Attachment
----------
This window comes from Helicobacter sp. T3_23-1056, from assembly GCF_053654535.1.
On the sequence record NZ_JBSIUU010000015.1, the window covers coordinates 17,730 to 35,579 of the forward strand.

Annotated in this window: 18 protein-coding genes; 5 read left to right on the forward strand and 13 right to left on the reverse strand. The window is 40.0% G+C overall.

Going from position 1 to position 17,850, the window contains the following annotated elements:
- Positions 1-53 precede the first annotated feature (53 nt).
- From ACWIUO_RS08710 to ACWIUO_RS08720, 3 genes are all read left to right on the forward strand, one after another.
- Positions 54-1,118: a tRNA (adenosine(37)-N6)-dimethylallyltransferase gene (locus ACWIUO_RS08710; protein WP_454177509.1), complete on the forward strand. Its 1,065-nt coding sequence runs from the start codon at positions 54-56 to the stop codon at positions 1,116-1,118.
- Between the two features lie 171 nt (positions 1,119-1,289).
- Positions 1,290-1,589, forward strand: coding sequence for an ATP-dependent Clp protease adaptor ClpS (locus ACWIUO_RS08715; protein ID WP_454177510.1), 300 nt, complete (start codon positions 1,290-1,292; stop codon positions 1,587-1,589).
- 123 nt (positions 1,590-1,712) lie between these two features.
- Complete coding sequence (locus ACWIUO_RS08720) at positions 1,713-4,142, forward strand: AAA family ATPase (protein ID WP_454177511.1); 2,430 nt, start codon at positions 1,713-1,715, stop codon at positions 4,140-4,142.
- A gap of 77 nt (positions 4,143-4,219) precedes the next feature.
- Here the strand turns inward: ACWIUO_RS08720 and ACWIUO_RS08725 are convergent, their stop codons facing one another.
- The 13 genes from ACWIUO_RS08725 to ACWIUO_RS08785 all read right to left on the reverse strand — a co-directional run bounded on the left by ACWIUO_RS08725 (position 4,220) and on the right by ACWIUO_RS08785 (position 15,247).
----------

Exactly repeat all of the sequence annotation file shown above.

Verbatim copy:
This window comes from Helicobacter sp. T3_23-1056, from assembly GCF_053654535.1.
On the sequence record NZ_JBSIUU010000015.1, the window covers coordinates 17,730 to 35,579 of the forward strand.

Annotated in this window: 18 protein-coding genes; 5 read left to right on the forward strand and 13 right to left on the reverse strand. The window is 40.0% G+C overall.

Going from position 1 to position 17,850, the window contains the following annotated elements:
- Positions 1-53 precede the first annotated feature (53 nt).
- From ACWIUO_RS08710 to ACWIUO_RS08720, 3 genes are all read left to right on the forward strand, one after another.
- Positions 54-1,118: a tRNA (adenosine(37)-N6)-dimethylallyltransferase gene (locus ACWIUO_RS08710; protein WP_454177509.1), complete on the forward strand. Its 1,065-nt coding sequence runs from the start codon at positions 54-56 to the stop codon at positions 1,116-1,118.
- Between the two features lie 171 nt (positions 1,119-1,289).
- Positions 1,290-1,589, forward strand: coding sequence for an ATP-dependent Clp protease adaptor ClpS (locus ACWIUO_RS08715; protein ID WP_454177510.1), 300 nt, complete (start codon positions 1,290-1,292; stop codon positions 1,587-1,589).
- 123 nt (positions 1,590-1,712) lie between these two features.
- Complete coding sequence (locus ACWIUO_RS08720) at positions 1,713-4,142, forward strand: AAA family ATPase (protein ID WP_454177511.1); 2,430 nt, start codon at positions 1,713-1,715, stop codon at positions 4,140-4,142.
- A gap of 77 nt (positions 4,143-4,219) precedes the next feature.
- Here the strand turns inward: ACWIUO_RS08720 and ACWIUO_RS08725 are convergent, their stop codons facing one another.
- The 13 genes from ACWIUO_RS08725 to ACWIUO_RS08785 all read right to left on the reverse strand — a co-directional run bounded on the left by ACWIUO_RS08725 (position 4,220) and on the right by ACWIUO_RS08785 (position 15,247).